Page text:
In this article, I’m talking about Ankle Exercises.
Why Use Balance Exercises?
The use of balance exercises can improve joint stability and overall strength in joints that have been injured. Joint stability occurs when the nerve cells within the joints are healthy. These nerve cells, called proprioceptors, help you maintain balance during various forms of movement.
When you injure the nerve cells, such as with a sprain, you must retrain the nerve pathways to recognize the position of the joint. Proprioception is the body’s ability to know where your body is in space (“position sense”).
For instance, if you close your eyes and move your arm around, you stimulate the proprioceptors in the shoulder and your brain knows where your arm is in space, even though you can’t see it.
What Happens When Proprioceptors are Damaged?
If your shoulder proprioceptive cells were damaged and were unable to send the proper nerve signal to the brain, you would not know if your arm was in front of you or behind you. Long term function of the shoulder is in peril if the proprioceptors are not re-trained properly.
Permanent proprioceptive loss is possible and shows up as “weak ankles” or joints that are continually re-injured. This functional instability can degrade performance and increase the risk of recurrence.
Home Balance Exercises for The Lower Extremity: Ankle Exercises
Stretches for the Ankle: Ankle Exercises
Stand arm’s length from a wall and lean forward with your hands against the wall. Move one foot forward and one foot backs a bit. Keep the heel of the back leg flat on the floor. Stretch forward until you feel the stretch in the back of the knee. Hold for 10 seconds. Unlock the back knee, bend it toward the wall until you feel the stretch above the knee. Hold for 10 seconds. Repeat 8 to 10 times. Here you know about shalimar game.
Ankle and Calf Stretch
Sit back in a chair with your feet flat on the floor. Keeping your heels on the floor, lean forward in the chair. If necessary, push your knees down. Hold for 45 seconds. Repeat 5 to 10 times.
Passive Exercises for the Ankle: Ankle Exercises
Sit on the floor or in a chair. Remove shoes and socks. Moving only your ankle, draw circles. Repeat 10 to 20 times.
Drawing The Alphabet
Sit on the floor or in a chair. Remove shoes and socks. Moving only your ankle, draw the alphabet on the floor. Do the entire alphabet once.
Balance Exercises To Stabilize the Ankle
Coaches across the country have used balance or “wobble” board training, even on their un-injured athletes, incorporating proprioceptive exercise into their overall training program. These exercises are specifically designed to increase activation of the nerve cells and therefore affect the central nervous system pathway to the brain, resulting in heightened function.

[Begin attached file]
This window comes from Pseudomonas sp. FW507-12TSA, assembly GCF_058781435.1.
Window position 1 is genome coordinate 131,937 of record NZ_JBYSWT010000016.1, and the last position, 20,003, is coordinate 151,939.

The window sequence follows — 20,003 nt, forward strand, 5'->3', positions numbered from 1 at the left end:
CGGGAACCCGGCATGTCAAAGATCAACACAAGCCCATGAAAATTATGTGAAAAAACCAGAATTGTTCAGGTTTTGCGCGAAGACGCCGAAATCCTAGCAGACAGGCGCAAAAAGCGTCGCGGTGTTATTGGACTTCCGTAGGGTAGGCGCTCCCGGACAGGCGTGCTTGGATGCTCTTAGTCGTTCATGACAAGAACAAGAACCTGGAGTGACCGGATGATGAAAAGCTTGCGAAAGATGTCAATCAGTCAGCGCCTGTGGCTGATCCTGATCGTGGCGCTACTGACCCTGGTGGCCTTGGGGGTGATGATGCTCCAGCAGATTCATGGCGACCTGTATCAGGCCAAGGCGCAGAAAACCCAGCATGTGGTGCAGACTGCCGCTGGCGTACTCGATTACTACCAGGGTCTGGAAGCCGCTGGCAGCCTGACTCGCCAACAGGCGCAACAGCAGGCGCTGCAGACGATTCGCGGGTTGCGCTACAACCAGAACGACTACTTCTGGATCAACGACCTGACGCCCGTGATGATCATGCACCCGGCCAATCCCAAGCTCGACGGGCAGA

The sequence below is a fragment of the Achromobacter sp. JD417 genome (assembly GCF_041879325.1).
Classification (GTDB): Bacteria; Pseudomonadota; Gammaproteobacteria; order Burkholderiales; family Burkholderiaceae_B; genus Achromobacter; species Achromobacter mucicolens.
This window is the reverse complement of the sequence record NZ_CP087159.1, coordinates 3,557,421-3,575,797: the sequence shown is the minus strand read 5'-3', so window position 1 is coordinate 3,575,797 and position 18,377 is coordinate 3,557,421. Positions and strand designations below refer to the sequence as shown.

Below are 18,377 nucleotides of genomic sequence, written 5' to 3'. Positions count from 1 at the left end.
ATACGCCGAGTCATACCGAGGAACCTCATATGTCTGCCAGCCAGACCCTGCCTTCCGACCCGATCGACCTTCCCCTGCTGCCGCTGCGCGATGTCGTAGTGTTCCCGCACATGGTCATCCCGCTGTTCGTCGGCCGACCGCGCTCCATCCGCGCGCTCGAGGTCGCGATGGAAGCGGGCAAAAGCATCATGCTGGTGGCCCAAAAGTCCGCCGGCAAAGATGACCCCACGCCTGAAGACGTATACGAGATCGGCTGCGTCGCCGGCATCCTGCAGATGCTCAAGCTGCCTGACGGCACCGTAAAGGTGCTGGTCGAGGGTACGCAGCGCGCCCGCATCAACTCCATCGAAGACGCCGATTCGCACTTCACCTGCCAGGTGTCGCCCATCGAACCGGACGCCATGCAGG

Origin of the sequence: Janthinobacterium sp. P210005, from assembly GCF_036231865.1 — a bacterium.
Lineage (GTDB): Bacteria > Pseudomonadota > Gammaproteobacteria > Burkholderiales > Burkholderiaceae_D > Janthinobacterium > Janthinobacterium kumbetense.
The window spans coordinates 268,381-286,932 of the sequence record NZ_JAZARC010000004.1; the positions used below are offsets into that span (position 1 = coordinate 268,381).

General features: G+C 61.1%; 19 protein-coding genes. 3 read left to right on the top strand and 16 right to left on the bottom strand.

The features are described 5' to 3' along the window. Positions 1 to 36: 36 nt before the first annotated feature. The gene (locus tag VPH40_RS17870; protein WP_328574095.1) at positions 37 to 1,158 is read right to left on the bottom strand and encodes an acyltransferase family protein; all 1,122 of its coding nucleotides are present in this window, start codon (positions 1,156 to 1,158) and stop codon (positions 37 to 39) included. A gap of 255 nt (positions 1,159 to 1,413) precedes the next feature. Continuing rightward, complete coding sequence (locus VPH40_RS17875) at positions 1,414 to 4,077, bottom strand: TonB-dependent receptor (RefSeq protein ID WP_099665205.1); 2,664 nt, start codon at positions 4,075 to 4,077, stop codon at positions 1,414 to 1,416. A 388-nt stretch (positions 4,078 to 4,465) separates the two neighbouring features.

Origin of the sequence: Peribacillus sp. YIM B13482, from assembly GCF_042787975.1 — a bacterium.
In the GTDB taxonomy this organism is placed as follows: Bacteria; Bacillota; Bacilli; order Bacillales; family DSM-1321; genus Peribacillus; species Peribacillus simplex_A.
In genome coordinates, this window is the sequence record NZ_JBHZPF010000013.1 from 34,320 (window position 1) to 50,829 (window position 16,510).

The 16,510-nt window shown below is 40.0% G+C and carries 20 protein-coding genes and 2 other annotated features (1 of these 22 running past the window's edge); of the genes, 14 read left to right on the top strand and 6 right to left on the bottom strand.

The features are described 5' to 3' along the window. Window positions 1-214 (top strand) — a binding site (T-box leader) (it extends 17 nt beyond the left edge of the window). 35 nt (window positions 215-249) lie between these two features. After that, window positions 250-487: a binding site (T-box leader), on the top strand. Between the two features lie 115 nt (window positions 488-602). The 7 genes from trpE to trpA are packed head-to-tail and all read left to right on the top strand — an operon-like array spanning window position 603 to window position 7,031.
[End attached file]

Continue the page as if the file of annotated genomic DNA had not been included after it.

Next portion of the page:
Balance/Wobble Boards: Ankle Exercises
The use of balance boards are the most common form of proprioceptive training, and they are easy to use. They help rehabilitate injured ankles and knees. The balance boards offer improved joint stability and reduce re-injury rates. Balance boards work because they help re-train nerve cells recognize the position of the ankle or knee.
The repeated use of balance boards establishes new neurological pathways from the injured joint to the brain. By using these types of exercise, you have the best chance of remaining injury free and of minimizing of chronic long-term injury.
A wobble board is a circular or oval piece of wood placed on top of a ball. The wood should be about three-quarters of an inch thick and two feet in circumference. The ball should be about the size of a softball. Set the wobble board on the ball near a counter or a table.
Hold onto the counter and balance on the board with your feet about shoulder-width apart. Begin moving, at first very slowly; see-saw and pivot as you feel comfortable. Go very slowly and safely at first, building to more aggressive activity in a few weeks.
An exercise partner can be helpful. The partner challenges a person’s stability while he or she is standing on one leg, gently touching the person in one direction and then the other. The person will have to react and use his or her proprioceptors to respond to the position change.
Mini Trampoline Exercises
Stand on a mini trampoline with one foot. Work up to two minutes without falling, then switch to the other ankle. When you can stand for two minutes without falling, add a new twist by tossing a volleyball-sized ball into the air and catching it while standing on one foot.
This helps your balance or proprioception react more quickly to the changes in body position due to throwing and catching the ball. Perform this once a day for 60 days. You can usually find mini trampolines at K-Mart, Target or Sears for under $20.
Resistive Exercises to Strengthen the Ankle: Ankle Exercises
Resistive Tubing Exercises
Theraband makes a great product made of elastic tubing that helps strengthen the ankle joint. Use the manufacturer’s directions for ankle exercises.
Stand with the balls of your feet and your toes on a thick book (e.g., a phone book). Hold on to a support. Lower your heels to the floor slowly. Raise yourself slowly as far as you can. Hold for 8 to 10 seconds. Repeat 15 to 20 times.
Walking on Heels: Ankle Exercises
When standing, raise your toes above the ground. Start moving, just on your high heel shoes. Take steps 10 to 20.
Place a towel on the floor near your chair. Sit down, placing the toes of one foot on the towel. Use your toes to scrunch up the cloth. Keep your heels flat on the floor. Repeat 10 to 20 times. Allow the muscles around the ankle to be exercised while easing the stress on the ligaments by doing step-ups/downs, single-leg balance, and lunge.
A wobble board (balance board) is a very useful device for stretching and strengthening your ankles and for improving balance.